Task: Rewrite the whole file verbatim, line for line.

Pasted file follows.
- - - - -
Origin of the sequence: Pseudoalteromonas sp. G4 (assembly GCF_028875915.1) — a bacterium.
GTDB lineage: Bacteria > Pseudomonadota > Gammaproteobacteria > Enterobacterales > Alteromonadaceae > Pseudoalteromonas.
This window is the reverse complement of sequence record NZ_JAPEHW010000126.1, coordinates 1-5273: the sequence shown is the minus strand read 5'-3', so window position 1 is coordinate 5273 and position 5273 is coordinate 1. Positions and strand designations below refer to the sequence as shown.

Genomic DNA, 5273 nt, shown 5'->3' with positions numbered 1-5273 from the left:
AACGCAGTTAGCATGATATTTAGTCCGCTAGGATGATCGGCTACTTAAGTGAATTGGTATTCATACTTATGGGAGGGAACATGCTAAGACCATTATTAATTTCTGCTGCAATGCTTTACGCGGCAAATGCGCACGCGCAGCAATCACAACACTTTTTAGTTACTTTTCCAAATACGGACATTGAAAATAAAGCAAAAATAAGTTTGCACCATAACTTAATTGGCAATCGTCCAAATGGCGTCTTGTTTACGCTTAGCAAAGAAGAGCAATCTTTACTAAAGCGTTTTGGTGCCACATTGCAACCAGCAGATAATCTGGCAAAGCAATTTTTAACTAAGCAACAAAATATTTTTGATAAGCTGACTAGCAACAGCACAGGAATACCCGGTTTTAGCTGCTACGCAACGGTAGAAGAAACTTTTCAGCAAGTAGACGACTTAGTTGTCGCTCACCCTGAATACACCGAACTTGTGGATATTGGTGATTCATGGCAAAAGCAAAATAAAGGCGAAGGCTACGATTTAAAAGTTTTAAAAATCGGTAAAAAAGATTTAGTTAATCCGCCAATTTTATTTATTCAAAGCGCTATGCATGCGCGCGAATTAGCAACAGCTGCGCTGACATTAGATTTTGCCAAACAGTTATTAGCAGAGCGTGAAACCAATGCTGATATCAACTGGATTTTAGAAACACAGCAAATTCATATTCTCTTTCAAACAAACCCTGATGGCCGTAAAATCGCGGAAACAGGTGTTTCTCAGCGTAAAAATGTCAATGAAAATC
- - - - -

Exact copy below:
Origin of the sequence: Pseudoalteromonas sp. G4 (assembly GCF_028875915.1) — a bacterium.
GTDB lineage: Bacteria > Pseudomonadota > Gammaproteobacteria > Enterobacterales > Alteromonadaceae > Pseudoalteromonas.
This window is the reverse complement of sequence record NZ_JAPEHW010000126.1, coordinates 1-5273: the sequence shown is the minus strand read 5'-3', so window position 1 is coordinate 5273 and position 5273 is coordinate 1. Positions and strand designations below refer to the sequence as shown.

Genomic DNA, 5273 nt, shown 5'->3' with positions numbered 1-5273 from the left:
AACGCAGTTAGCATGATATTTAGTCCGCTAGGATGATCGGCTACTTAAGTGAATTGGTATTCATACTTATGGGAGGGAACATGCTAAGACCATTATTAATTTCTGCTGCAATGCTTTACGCGGCAAATGCGCACGCGCAGCAATCACAACACTTTTTAGTTACTTTTCCAAATACGGACATTGAAAATAAAGCAAAAATAAGTTTGCACCATAACTTAATTGGCAATCGTCCAAATGGCGTCTTGTTTACGCTTAGCAAAGAAGAGCAATCTTTACTAAAGCGTTTTGGTGCCACATTGCAACCAGCAGATAATCTGGCAAAGCAATTTTTAACTAAGCAACAAAATATTTTTGATAAGCTGACTAGCAACAGCACAGGAATACCCGGTTTTAGCTGCTACGCAACGGTAGAAGAAACTTTTCAGCAAGTAGACGACTTAGTTGTCGCTCACCCTGAATACACCGAACTTGTGGATATTGGTGATTCATGGCAAAAGCAAAATAAAGGCGAAGGCTACGATTTAAAAGTTTTAAAAATCGGTAAAAAAGATTTAGTTAATCCGCCAATTTTATTTATTCAAAGCGCTATGCATGCGCGCGAATTAGCAACAGCTGCGCTGACATTAGATTTTGCCAAACAGTTATTAGCAGAGCGTGAAACCAATGCTGATATCAACTGGATTTTAGAAACACAGCAAATTCATATTCTCTTTCAAACAAACCCTGATGGCCGTAAAATCGCGGAAACAGGTGTTTCTCAGCGTAAAAATGTCAATGAAAATC